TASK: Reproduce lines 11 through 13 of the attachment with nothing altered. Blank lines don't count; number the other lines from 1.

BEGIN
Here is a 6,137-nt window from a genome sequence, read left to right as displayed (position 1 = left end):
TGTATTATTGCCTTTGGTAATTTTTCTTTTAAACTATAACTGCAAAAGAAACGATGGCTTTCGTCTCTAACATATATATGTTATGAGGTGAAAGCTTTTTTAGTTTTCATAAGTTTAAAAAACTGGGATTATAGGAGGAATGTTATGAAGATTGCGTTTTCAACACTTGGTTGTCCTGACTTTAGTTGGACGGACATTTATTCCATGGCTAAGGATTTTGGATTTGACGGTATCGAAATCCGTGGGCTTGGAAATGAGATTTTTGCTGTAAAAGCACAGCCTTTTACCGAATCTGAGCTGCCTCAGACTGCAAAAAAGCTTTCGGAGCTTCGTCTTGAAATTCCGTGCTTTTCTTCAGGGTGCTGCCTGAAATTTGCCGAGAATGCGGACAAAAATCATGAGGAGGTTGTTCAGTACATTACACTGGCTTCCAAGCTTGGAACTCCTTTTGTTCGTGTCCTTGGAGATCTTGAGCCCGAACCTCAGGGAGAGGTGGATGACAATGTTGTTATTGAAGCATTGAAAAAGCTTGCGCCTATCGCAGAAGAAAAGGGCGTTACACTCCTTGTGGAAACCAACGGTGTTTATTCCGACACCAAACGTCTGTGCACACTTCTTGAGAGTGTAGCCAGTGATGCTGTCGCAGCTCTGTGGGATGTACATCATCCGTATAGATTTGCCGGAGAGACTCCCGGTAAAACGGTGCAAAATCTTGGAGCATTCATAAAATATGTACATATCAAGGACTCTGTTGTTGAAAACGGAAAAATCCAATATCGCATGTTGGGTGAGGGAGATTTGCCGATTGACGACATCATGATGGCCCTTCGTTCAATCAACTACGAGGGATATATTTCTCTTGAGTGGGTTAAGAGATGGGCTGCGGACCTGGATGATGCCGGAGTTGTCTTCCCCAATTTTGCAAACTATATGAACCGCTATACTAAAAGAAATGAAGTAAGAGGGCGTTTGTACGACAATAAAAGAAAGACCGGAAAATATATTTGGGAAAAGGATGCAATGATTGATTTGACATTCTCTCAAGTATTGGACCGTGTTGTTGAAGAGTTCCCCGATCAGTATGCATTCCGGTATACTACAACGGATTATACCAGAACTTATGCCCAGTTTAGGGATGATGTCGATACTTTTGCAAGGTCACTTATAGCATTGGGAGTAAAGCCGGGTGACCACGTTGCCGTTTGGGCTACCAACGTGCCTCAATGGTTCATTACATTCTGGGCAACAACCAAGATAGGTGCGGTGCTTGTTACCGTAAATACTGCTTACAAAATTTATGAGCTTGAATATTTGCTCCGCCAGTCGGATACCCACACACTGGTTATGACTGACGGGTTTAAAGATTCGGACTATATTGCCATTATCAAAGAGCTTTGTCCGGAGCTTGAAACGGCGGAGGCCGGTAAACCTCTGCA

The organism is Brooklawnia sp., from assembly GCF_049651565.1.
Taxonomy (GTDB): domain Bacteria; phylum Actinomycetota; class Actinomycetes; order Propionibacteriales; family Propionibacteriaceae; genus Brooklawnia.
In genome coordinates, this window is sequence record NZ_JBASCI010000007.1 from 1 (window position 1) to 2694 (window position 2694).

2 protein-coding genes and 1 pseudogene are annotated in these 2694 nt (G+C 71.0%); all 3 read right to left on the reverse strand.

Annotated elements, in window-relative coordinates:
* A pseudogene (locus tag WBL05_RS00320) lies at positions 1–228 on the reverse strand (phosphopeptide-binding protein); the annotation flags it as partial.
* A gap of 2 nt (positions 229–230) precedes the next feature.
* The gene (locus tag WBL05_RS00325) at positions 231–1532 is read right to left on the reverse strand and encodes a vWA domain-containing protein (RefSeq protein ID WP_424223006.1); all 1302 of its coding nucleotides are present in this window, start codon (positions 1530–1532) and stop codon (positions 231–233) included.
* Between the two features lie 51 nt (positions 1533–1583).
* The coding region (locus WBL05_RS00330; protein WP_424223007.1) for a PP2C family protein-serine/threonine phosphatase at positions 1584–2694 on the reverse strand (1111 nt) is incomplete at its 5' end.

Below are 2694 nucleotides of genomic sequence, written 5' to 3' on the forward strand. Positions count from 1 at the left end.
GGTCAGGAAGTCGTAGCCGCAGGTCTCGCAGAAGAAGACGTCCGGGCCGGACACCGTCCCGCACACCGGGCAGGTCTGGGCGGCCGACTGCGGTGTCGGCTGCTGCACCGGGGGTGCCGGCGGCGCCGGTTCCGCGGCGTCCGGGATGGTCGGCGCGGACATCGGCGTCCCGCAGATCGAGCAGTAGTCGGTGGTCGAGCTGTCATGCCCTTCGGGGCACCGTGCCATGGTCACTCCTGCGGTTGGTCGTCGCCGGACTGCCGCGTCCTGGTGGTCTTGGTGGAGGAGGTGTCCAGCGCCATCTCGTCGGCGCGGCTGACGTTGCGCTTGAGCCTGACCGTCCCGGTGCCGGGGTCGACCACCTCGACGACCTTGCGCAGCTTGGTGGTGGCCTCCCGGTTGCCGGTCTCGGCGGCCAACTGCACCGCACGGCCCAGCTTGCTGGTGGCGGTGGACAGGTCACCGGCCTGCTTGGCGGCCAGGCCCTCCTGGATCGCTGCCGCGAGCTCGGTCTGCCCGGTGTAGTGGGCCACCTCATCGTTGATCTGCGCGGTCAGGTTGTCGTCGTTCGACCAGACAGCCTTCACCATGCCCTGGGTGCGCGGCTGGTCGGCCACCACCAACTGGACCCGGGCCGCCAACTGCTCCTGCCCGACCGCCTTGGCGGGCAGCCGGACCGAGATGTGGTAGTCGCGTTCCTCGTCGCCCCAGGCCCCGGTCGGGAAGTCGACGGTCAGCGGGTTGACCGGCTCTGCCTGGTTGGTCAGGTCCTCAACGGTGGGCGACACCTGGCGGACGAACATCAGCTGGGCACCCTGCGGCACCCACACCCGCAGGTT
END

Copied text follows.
* Between the two features lie 51 nt (positions 1533–1583).
* The coding region (locus WBL05_RS00330; protein WP_424223007.1) for a PP2C family protein-serine/threonine phosphatase at positions 1584–2694 on the reverse strand (1111 nt) is incomplete at its 5' end.

Below are 2694 nucleotides of genomic sequence, written 5' to 3' on the forward strand. Positions count from 1 at the left end.